A pilot study with twelve patients suffering from severe Parkinson’s disease offers surprising hope for reversing this hard-to-treat condition.
Patients received low doses of a powerful new anti-cancer drug called nilotinib. The brand name is Tasigna. This immunotherapy was first approved in the U.S. in 2007 to treat complicated cases of chronic mylegenous leukemia.
This Cancer Drug Improved Walking and Thinking:
In the preliminary study of Parkinson’s patients with dementia, the 11 who completed the trial improved their ability to move. They also demonstrated cognitive gains. Three patients who had lost the ability to speak began talking again.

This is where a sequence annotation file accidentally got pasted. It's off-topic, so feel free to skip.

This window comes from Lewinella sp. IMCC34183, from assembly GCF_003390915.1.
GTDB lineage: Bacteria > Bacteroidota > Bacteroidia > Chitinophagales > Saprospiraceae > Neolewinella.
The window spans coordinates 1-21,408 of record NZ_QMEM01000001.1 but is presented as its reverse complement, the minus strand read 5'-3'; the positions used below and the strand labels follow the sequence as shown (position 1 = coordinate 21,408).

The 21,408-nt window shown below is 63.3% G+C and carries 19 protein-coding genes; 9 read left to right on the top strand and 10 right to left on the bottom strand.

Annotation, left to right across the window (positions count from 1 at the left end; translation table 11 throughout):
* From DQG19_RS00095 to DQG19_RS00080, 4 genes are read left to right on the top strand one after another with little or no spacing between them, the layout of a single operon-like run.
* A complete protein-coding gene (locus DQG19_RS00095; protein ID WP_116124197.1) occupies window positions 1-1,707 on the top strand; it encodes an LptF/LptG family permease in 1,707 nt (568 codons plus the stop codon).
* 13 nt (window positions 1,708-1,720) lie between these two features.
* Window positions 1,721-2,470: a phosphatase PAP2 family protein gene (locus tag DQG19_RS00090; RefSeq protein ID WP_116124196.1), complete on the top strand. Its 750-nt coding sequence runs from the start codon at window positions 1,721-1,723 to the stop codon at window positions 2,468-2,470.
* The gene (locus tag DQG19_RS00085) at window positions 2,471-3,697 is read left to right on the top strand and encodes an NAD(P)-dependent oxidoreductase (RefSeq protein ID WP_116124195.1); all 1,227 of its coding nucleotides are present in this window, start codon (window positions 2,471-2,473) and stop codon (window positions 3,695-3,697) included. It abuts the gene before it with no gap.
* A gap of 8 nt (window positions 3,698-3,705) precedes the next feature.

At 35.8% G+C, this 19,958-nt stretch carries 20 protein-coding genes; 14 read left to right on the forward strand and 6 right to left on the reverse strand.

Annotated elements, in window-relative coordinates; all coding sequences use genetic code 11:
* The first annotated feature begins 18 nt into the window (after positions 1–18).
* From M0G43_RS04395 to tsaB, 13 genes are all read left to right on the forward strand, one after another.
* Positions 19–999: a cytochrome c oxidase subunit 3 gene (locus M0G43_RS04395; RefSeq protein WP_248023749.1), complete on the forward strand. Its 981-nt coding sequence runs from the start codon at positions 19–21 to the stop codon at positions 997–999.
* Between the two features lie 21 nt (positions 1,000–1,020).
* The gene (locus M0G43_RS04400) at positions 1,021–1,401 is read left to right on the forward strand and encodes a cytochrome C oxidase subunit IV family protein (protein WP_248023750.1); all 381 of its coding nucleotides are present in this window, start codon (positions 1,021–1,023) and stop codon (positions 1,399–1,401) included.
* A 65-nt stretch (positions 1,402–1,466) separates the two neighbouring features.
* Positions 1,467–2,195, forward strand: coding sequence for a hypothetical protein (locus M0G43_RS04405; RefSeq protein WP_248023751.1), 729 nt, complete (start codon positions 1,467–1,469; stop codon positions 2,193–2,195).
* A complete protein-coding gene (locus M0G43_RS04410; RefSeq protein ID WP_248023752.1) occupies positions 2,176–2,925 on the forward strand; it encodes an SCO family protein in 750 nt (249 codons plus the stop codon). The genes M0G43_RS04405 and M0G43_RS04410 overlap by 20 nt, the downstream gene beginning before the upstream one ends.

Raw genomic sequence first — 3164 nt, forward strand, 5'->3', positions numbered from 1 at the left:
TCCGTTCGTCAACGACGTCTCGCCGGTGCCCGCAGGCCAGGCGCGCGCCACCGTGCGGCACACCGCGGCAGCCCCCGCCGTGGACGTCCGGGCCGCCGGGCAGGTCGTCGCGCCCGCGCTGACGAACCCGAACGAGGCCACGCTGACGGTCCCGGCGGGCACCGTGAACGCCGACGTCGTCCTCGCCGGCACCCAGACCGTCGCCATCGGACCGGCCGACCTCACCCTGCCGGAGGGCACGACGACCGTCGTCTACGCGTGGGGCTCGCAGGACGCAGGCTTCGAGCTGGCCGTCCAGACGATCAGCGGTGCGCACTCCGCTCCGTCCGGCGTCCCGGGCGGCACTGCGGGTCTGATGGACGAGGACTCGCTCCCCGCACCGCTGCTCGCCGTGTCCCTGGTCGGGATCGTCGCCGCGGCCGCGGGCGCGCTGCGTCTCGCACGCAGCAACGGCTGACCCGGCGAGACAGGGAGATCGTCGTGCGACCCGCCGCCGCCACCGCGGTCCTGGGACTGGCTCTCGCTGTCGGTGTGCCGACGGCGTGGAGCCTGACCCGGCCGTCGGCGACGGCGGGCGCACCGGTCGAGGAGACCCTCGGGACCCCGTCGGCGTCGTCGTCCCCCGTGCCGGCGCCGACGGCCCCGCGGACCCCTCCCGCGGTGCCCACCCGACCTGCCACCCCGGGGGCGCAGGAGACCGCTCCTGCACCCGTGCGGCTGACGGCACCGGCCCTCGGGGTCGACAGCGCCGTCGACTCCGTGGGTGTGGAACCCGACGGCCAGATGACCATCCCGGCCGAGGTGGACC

Gains Faded at Study’s Close:
These benefits did not persist once the cancer drug was discontinued. Nevertheless, the advances are so striking that researchers are excited that this could represent a breakthrough.
How Much Will This Treatment Cost?
One concern is the high price of Tasigna. Treatment of leukemia patients costs thousands of dollars a month. If the drug lives up to early expectations, providing it for half a million Parkinson’s disease patients could have a significant impact on Medicare, Medicaid and insurance companies.
The results of the trial were presented at the Society for Neuroscience meeting on October 17, 2015. Jon Hamilton of NPR did an excellent report.